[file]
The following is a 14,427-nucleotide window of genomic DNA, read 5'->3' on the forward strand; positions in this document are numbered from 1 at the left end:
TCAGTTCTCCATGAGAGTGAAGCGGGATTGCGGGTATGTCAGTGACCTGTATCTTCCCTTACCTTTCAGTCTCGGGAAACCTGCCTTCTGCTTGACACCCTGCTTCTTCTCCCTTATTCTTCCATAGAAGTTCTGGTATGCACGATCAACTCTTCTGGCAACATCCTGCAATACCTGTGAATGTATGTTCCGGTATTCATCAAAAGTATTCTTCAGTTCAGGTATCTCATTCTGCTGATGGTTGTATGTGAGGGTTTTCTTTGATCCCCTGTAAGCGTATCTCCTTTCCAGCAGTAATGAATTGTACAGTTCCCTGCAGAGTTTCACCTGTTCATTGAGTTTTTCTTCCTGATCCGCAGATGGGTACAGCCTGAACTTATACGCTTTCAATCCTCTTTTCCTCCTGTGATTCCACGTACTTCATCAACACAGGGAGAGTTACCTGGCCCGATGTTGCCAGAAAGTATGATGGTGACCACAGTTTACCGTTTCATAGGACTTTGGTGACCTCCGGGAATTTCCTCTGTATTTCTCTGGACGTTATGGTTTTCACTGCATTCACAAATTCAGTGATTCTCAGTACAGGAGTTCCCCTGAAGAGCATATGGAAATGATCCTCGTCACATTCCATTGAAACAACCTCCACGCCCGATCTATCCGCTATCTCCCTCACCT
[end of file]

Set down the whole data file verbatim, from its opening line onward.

The following is a 14,427-nucleotide window of genomic DNA, read 5'->3' on the forward strand; positions in this document are numbered from 1 at the left end:
TCAGTTCTCCATGAGAGTGAAGCGGGATTGCGGGTATGTCAGTGACCTGTATCTTCCCTTACCTTTCAGTCTCGGGAAACCTGCCTTCTGCTTGACACCCTGCTTCTTCTCCCTTATTCTTCCATAGAAGTTCTGGTATGCACGATCAACTCTTCTGGCAACATCCTGCAATACCTGTGAATGTATGTTCCGGTATTCATCAAAAGTATTCTTCAGTTCAGGTATCTCATTCTGCTGATGGTTGTATGTGAGGGTTTTCTTTGATCCCCTGTAAGCGTATCTCCTTTCCAGCAGTAATGAATTGTACAGTTCCCTGCAGAGTTTCACCTGTTCATTGAGTTTTTCTTCCTGATCCGCAGATGGGTACAGCCTGAACTTATACGCTTTCAATCCTCTTTTCCTCCTGTGATTCCACGTACTTCATCAACACAGGGAGAGTTACCTGGCCCGATGTTGCCAGAAAGTATGATGGTGACCACAGTTTACCGTTTCATAGGACTTTGGTGACCTCCGGGAATTTCCTCTGTATTTCTCTGGACGTTATGGTTTTCACTGCATTCACAAATTCAGTGATTCTCAGTACAGGAGTTCCCCTGAAGAGCATATGGAAATGATCCTCGTCACATTCCATTGAAACAACCTCCACGCCCGATCTATCCGCTATCTCCCTCACCT